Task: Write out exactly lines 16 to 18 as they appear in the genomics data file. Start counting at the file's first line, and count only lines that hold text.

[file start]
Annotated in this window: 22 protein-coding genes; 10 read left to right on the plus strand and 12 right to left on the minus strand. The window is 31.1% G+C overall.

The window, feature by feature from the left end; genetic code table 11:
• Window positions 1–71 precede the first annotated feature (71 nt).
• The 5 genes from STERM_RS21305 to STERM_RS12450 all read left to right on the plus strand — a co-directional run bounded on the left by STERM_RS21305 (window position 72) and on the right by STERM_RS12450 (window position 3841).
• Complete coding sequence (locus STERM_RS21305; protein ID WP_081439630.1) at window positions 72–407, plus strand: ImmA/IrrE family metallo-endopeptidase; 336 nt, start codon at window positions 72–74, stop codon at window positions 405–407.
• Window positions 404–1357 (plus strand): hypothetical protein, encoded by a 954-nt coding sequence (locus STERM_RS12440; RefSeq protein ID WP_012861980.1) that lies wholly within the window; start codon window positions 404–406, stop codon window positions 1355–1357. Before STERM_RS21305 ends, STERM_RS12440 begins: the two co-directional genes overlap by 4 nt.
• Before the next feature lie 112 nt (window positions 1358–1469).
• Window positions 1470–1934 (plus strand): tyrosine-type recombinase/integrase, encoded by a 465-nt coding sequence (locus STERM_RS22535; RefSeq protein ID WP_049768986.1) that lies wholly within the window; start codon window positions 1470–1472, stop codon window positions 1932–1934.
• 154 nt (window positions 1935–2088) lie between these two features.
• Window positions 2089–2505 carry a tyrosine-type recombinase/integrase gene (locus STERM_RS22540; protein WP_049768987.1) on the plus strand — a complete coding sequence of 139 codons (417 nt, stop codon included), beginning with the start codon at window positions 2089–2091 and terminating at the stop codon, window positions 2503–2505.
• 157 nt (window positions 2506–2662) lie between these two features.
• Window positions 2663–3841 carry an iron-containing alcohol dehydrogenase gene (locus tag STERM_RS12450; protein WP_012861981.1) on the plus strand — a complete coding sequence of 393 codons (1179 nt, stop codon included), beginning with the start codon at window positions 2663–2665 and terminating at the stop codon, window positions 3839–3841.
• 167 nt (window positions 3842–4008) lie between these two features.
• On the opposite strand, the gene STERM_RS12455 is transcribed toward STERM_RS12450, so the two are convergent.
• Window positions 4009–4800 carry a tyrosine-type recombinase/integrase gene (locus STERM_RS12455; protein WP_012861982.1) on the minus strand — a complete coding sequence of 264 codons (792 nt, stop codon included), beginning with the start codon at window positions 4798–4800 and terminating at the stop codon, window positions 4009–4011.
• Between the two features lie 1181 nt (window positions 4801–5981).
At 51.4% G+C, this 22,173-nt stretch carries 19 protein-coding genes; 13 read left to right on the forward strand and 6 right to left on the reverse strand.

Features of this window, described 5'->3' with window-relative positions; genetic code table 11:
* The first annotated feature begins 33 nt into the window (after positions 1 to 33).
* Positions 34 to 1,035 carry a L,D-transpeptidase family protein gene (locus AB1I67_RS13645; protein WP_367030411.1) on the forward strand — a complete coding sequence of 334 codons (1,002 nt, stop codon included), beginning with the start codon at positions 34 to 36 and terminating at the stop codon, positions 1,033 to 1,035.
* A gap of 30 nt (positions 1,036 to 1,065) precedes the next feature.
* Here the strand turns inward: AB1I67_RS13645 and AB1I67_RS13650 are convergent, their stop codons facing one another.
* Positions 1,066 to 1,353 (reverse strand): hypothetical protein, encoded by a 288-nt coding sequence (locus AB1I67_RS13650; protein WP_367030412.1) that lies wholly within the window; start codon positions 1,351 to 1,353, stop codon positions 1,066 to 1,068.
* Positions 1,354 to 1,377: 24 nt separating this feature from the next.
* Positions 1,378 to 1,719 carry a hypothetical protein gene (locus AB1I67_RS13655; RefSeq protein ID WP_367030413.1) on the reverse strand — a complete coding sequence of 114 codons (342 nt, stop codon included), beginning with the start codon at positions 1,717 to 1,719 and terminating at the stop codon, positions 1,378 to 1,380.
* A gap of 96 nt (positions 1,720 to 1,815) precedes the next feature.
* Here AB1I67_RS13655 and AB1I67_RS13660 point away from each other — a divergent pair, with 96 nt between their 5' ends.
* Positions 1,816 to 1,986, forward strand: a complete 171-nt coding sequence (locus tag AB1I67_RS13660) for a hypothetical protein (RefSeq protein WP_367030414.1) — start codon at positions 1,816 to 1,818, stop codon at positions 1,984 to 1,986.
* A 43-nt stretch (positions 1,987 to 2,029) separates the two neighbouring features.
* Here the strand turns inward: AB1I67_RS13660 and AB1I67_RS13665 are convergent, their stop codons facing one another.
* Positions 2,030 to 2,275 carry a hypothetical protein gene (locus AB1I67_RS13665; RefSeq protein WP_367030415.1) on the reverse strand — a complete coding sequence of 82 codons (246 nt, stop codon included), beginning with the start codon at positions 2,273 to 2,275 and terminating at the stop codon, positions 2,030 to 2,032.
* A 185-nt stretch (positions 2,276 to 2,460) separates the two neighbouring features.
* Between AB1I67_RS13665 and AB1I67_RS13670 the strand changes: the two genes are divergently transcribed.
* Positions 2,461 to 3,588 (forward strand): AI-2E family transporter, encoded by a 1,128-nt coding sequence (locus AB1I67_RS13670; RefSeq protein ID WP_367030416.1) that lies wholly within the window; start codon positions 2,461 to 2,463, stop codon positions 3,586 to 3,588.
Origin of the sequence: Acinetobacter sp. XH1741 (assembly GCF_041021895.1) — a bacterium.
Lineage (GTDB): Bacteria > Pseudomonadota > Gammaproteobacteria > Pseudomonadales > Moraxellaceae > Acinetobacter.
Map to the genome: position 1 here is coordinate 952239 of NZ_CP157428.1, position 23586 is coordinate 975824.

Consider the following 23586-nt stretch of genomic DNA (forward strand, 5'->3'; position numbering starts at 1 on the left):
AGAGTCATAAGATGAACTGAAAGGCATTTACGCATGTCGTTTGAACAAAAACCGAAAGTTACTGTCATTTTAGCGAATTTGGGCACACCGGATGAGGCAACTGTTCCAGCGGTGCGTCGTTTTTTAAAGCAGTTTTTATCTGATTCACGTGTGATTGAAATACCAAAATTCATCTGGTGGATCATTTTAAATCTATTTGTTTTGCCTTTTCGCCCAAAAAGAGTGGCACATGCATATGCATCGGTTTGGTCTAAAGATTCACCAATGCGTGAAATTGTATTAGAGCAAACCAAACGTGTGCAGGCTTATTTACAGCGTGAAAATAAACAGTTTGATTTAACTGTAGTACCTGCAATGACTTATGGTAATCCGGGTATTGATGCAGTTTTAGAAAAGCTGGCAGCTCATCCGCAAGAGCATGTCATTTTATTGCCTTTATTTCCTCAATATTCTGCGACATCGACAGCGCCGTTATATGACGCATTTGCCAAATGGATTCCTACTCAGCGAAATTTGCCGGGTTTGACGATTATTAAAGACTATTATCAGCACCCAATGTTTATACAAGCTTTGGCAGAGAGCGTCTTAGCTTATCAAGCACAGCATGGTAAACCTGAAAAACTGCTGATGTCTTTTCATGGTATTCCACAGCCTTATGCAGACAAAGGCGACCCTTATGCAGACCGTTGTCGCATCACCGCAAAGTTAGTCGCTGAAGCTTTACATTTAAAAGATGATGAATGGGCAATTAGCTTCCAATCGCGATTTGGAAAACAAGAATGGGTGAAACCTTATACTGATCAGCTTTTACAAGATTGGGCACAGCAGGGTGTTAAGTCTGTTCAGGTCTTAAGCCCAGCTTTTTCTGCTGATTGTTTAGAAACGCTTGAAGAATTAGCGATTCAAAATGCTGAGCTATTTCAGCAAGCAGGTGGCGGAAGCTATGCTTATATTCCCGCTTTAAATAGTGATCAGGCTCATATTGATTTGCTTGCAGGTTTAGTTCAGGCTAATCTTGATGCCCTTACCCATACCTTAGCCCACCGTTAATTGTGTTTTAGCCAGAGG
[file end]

• Between the two features lie 1181 nt (window positions 4801–5981).
At 51.4% G+C, this 22,173-nt stretch carries 19 protein-coding genes; 13 read left to right on the forward strand and 6 right to left on the reverse strand.

Features of this window, described 5'->3' with window-relative positions; genetic code table 11: